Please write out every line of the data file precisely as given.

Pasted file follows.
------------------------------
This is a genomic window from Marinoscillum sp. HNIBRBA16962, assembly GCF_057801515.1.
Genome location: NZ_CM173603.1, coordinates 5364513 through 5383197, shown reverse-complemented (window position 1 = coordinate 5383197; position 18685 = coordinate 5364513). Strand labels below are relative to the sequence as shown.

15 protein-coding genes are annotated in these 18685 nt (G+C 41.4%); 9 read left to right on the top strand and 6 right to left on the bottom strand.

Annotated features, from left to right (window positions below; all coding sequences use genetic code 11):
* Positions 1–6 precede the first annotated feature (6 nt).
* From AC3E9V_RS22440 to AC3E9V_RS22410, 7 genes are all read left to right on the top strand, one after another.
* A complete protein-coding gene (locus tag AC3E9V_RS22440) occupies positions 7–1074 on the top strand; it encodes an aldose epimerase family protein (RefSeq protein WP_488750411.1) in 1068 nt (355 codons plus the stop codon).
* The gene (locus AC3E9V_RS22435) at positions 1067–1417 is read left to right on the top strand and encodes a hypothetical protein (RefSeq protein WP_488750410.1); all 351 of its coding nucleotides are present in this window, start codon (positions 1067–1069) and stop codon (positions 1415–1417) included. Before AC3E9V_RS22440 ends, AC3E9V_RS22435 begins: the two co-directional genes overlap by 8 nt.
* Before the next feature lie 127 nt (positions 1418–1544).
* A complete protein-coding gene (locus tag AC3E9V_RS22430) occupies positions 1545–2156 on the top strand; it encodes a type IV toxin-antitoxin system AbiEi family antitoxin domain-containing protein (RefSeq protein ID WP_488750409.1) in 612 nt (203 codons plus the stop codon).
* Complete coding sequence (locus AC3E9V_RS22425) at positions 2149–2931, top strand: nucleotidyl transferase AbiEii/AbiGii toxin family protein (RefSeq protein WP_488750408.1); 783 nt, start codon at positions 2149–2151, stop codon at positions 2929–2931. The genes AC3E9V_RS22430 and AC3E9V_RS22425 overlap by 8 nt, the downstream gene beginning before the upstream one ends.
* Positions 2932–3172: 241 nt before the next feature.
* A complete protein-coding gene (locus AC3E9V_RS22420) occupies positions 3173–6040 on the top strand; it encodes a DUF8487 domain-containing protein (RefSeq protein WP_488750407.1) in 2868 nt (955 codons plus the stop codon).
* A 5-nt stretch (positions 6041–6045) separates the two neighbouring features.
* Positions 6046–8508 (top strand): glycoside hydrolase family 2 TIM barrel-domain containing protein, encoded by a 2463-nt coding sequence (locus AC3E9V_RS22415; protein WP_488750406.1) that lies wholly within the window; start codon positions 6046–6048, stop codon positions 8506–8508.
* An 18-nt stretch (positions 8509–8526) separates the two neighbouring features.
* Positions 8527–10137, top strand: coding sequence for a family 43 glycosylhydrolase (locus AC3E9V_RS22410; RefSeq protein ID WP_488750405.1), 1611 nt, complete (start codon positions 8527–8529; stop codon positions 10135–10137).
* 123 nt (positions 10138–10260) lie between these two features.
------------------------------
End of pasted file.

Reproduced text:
This is a genomic window from Marinoscillum sp. HNIBRBA16962, assembly GCF_057801515.1.
Genome location: NZ_CM173603.1, coordinates 5364513 through 5383197, shown reverse-complemented (window position 1 = coordinate 5383197; position 18685 = coordinate 5364513). Strand labels below are relative to the sequence as shown.

15 protein-coding genes are annotated in these 18685 nt (G+C 41.4%); 9 read left to right on the top strand and 6 right to left on the bottom strand.

Annotated features, from left to right (window positions below; all coding sequences use genetic code 11):
* Positions 1–6 precede the first annotated feature (6 nt).
* From AC3E9V_RS22440 to AC3E9V_RS22410, 7 genes are all read left to right on the top strand, one after another.
* A complete protein-coding gene (locus tag AC3E9V_RS22440) occupies positions 7–1074 on the top strand; it encodes an aldose epimerase family protein (RefSeq protein WP_488750411.1) in 1068 nt (355 codons plus the stop codon).
* The gene (locus AC3E9V_RS22435) at positions 1067–1417 is read left to right on the top strand and encodes a hypothetical protein (RefSeq protein WP_488750410.1); all 351 of its coding nucleotides are present in this window, start codon (positions 1067–1069) and stop codon (positions 1415–1417) included. Before AC3E9V_RS22440 ends, AC3E9V_RS22435 begins: the two co-directional genes overlap by 8 nt.
* Before the next feature lie 127 nt (positions 1418–1544).
* A complete protein-coding gene (locus tag AC3E9V_RS22430) occupies positions 1545–2156 on the top strand; it encodes a type IV toxin-antitoxin system AbiEi family antitoxin domain-containing protein (RefSeq protein ID WP_488750409.1) in 612 nt (203 codons plus the stop codon).
* Complete coding sequence (locus AC3E9V_RS22425) at positions 2149–2931, top strand: nucleotidyl transferase AbiEii/AbiGii toxin family protein (RefSeq protein WP_488750408.1); 783 nt, start codon at positions 2149–2151, stop codon at positions 2929–2931. The genes AC3E9V_RS22430 and AC3E9V_RS22425 overlap by 8 nt, the downstream gene beginning before the upstream one ends.
* Positions 2932–3172: 241 nt before the next feature.
* A complete protein-coding gene (locus AC3E9V_RS22420) occupies positions 3173–6040 on the top strand; it encodes a DUF8487 domain-containing protein (RefSeq protein WP_488750407.1) in 2868 nt (955 codons plus the stop codon).
* A 5-nt stretch (positions 6041–6045) separates the two neighbouring features.
* Positions 6046–8508 (top strand): glycoside hydrolase family 2 TIM barrel-domain containing protein, encoded by a 2463-nt coding sequence (locus AC3E9V_RS22415; protein WP_488750406.1) that lies wholly within the window; start codon positions 6046–6048, stop codon positions 8506–8508.
* An 18-nt stretch (positions 8509–8526) separates the two neighbouring features.
* Positions 8527–10137, top strand: coding sequence for a family 43 glycosylhydrolase (locus AC3E9V_RS22410; RefSeq protein ID WP_488750405.1), 1611 nt, complete (start codon positions 8527–8529; stop codon positions 10135–10137).
* 123 nt (positions 10138–10260) lie between these two features.